(FILES) In this file photo taken on March 15, 2016 a picture shows the logo of dating app Tinder on a tablet in Paris. US consumer protection authorities alleged in a complaint filed on September 25, 2019, that many of those messages on Tinder, OKCupid and other services operated by Match.com -- such as "You caught his eye!" and "Someone's interested in you!" -- were in fact from fake profiles, and used as part of an effort to boost subscriptions. A lawsuit by the US Federal Trade Commission (FTC) claims Match.com "exposed consumers to the risk of fraud" by allowing fraudulent accounts to operate on the dating services. "We believe that Match.com conned people into paying for subscriptions via messages the company knew were from scammers," said Andrew Smith, director of the FTC's Bureau of Consumer Protection. / AFP / LIONEL BONAVENTURE Image Credit: AFP

For all of their success, swipe-y dating apps like Tinder or Bumble face a problem once their users have matched: It’s hard to find things to discuss with total strangers. What exactly are you supposed to say in response to hand-waving emoji?

In an effort to solve this, Tinder has created a scripted choose-your-own adventure series that it hopes will supply its young users with raw material for conversations on its platform. The goal is to counteract that chronic dating-app issue: conversations that die almost as soon as they begin.

The project, called SwipeNight, consists of four episodes. One will air each week on the Tinder app. In each episode, users who participate will be ushered through an apocalyptic scenario and prompted to make a series of choices, from the seemingly unimportant (how to best DJ a party) to the critical (whose life to save). The show features a cast of young diverse actors and, like a video game, gives the user a first-person perspective on the action.

Participants will then show up in each other’s lists of potential matches. Some of the choices they made during the show will be visible on their profiles. That is when, the company hopes, a number of those people will swipe right on each other and talk about what they experienced.

Last year Tinder set up a team to survey hundreds of young people. This research helped the company see members of Generation Z as fundamentally different from older generations (and that includes millennials, the oldest of whom are nearly 40). Defining characteristics included Gen Z’s immense comfort on social platforms and immense discomfort with defining relationships, or even using words like “dating” and “flirting.”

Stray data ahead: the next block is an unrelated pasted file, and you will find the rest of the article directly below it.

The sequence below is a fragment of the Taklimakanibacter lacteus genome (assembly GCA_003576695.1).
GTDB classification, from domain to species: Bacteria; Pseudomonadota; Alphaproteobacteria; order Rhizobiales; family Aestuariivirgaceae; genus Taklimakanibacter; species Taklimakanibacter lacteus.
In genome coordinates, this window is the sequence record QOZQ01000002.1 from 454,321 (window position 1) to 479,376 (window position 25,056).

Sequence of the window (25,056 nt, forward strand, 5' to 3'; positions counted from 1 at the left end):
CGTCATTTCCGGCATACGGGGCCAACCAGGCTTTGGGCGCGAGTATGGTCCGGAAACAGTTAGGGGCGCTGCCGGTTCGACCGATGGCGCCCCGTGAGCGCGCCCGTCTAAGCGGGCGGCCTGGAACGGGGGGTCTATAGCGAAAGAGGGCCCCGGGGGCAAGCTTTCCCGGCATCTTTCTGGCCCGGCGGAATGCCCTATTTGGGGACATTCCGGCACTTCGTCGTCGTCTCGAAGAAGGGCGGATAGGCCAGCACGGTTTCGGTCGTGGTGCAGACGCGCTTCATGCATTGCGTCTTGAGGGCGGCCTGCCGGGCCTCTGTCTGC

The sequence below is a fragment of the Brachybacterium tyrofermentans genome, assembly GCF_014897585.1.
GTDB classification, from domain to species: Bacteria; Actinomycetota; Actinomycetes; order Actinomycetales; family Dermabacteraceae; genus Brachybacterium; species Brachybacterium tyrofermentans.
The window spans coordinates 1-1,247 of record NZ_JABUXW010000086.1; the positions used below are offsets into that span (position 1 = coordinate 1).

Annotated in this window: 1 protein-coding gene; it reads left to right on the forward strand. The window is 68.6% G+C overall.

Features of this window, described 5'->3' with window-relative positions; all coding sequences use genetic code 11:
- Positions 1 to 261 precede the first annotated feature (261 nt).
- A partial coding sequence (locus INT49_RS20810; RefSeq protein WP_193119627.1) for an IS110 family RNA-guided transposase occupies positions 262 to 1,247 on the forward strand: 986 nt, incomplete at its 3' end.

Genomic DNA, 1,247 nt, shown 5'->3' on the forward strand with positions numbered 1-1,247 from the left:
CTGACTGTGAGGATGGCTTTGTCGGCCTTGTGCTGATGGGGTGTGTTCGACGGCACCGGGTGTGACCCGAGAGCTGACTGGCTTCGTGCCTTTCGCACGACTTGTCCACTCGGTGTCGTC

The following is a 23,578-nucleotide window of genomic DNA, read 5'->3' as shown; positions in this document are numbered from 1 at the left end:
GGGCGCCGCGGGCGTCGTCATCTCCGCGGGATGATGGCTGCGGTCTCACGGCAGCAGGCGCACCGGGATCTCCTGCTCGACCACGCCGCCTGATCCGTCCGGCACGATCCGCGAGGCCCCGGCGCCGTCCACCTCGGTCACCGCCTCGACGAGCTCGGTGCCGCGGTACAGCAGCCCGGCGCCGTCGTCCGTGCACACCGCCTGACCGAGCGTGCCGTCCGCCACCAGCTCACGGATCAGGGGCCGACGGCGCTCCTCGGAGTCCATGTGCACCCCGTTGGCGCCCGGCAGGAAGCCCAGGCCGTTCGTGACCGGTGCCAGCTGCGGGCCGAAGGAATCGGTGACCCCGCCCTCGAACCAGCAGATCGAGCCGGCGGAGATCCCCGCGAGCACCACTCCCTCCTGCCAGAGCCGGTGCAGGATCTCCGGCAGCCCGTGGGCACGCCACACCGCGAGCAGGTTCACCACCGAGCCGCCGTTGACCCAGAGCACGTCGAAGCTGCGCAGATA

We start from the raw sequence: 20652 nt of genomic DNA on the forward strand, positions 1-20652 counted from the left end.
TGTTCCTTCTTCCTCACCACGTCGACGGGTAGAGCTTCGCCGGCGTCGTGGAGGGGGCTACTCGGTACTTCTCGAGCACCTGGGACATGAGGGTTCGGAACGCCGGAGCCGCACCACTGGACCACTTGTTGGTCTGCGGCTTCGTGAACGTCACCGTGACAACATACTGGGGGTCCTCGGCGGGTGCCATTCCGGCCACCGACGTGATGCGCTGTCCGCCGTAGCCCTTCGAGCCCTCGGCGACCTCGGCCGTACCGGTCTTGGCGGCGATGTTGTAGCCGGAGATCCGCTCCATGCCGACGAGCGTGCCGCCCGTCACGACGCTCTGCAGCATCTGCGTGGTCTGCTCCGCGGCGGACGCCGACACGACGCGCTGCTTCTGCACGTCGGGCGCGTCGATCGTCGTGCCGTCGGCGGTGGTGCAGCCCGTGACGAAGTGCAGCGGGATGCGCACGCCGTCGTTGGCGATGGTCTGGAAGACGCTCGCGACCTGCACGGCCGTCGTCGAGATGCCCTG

SwipeNight also looks to take advantage of their facility with the raw material of pop culture.

“They speak in gifs, they react in emojis, they talk in stories,” said Elie Seidman, the chief executive of Tinder, of 18-to-25-year-olds, who already make up more than 50 per cent of the app’s user base.

Tinder allows users little space to provide information about themselves on their profiles. That can lead to a particular shortage of subjects to discuss. On Tinder, Seidman said, approaching strangers is much easier than it is offline. “But you get to the next thing, and there’s no context,” he said. “What’s the context? ‘Oh, you’re also on Tinder.’ ‘Like, yeah, obviously.’”

Tinder has traditionally been viewed as a predate experience. SwipeNight looks to collapse some elements of a first date — the mutual experience of some diversion — into its platform.

Episodes of SwipeNight will be available on Tinder on Sundays in October from 6pm to midnight in a user’s time zone. For now, the show will be available only to Americans.

The choice of day is no accident. Tinder has long seen a surge of user activity on Sundays. But Seidman said that SwipeNight was not an effort to compete with the traditional entertainment that dominates that night, like Sunday Night Football or HBO’s flagship shows.

A rough cut of the first episode of SwipeNight was reminiscent of JJ Abrams’s 2008 movie, ‘Cloverfield.’ The show was directed by Karena Evans, 23, best known for directing the Drake music videos ‘Nice for What’ and ‘In My Feelings.’ Her experience with music videos, which fuse art and marketing, as well as her age, made her a natural choice for the SwipeNight project.

“She came in with a very specific idea of what it looked like, how these characters should talk, what the experience should feel like, what the narrative is,” said Paul Boukadakis, the vice president of special initiatives at Tinder.

The company declined to say how much Evans was paid for the project. Variety reported that the SwipeNight production had a budget of more than $5 million (Dh18.3 million). A Tinder spokeswoman said that figure was inaccurate but would not say whether that meant it was low or high.

Seidman said the project had been “a major effort,” between the creation of the content and product development that had taken the better part of a year.

SwipeNight represents a significant gamble for Seidman, who has run Tinder for two years. He has overseen its growth as it has solidified its position as a leader in the dating app category, thanks to its thriving subscription business. (Seidman was previously the head of OKCupid.)

He said that he did not feel his head would be on the chopping block if SwipeNight failed but that there was of course some tension in waiting to see how it turned out.

“We want it to be great, of course, but we are kind of buoyed by the fact that at the end of it, you get to meet people and talk about what you did,” he said. “Hopefully what you’re talking about is not, ‘Oh, this was terrible.’”